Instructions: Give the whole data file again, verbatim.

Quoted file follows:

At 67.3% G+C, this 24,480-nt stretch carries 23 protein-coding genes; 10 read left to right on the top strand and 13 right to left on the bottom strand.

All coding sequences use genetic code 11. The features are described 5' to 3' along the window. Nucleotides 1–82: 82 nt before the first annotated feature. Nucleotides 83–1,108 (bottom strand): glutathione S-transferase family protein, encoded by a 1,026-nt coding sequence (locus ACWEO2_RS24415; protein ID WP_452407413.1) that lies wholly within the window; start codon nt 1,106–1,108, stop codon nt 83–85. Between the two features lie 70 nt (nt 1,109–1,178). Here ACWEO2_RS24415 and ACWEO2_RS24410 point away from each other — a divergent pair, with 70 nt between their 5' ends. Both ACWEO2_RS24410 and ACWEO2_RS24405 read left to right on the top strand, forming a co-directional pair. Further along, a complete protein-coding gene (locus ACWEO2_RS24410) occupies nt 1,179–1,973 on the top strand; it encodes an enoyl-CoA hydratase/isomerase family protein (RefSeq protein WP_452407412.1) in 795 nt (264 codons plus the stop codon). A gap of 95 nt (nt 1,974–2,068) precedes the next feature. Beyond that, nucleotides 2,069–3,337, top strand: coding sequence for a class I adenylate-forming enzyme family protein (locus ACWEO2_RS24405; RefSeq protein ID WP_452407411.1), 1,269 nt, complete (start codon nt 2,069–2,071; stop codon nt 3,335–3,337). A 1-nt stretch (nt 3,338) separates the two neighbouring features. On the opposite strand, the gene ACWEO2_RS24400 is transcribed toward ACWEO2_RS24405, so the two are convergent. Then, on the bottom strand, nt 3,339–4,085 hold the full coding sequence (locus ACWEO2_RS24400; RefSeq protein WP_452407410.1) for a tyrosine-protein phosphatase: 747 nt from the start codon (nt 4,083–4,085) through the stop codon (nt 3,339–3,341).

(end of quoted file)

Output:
At 67.3% G+C, this 24,480-nt stretch carries 23 protein-coding genes; 10 read left to right on the top strand and 13 right to left on the bottom strand.

All coding sequences use genetic code 11. The features are described 5' to 3' along the window. Nucleotides 1–82: 82 nt before the first annotated feature. Nucleotides 83–1,108 (bottom strand): glutathione S-transferase family protein, encoded by a 1,026-nt coding sequence (locus ACWEO2_RS24415; protein ID WP_452407413.1) that lies wholly within the window; start codon nt 1,106–1,108, stop codon nt 83–85. Between the two features lie 70 nt (nt 1,109–1,178). Here ACWEO2_RS24415 and ACWEO2_RS24410 point away from each other — a divergent pair, with 70 nt between their 5' ends. Both ACWEO2_RS24410 and ACWEO2_RS24405 read left to right on the top strand, forming a co-directional pair. Further along, a complete protein-coding gene (locus ACWEO2_RS24410) occupies nt 1,179–1,973 on the top strand; it encodes an enoyl-CoA hydratase/isomerase family protein (RefSeq protein WP_452407412.1) in 795 nt (264 codons plus the stop codon). A gap of 95 nt (nt 1,974–2,068) precedes the next feature. Beyond that, nucleotides 2,069–3,337, top strand: coding sequence for a class I adenylate-forming enzyme family protein (locus ACWEO2_RS24405; RefSeq protein ID WP_452407411.1), 1,269 nt, complete (start codon nt 2,069–2,071; stop codon nt 3,335–3,337). A 1-nt stretch (nt 3,338) separates the two neighbouring features. On the opposite strand, the gene ACWEO2_RS24400 is transcribed toward ACWEO2_RS24405, so the two are convergent. Then, on the bottom strand, nt 3,339–4,085 hold the full coding sequence (locus ACWEO2_RS24400; RefSeq protein WP_452407410.1) for a tyrosine-protein phosphatase: 747 nt from the start codon (nt 4,083–4,085) through the stop codon (nt 3,339–3,341).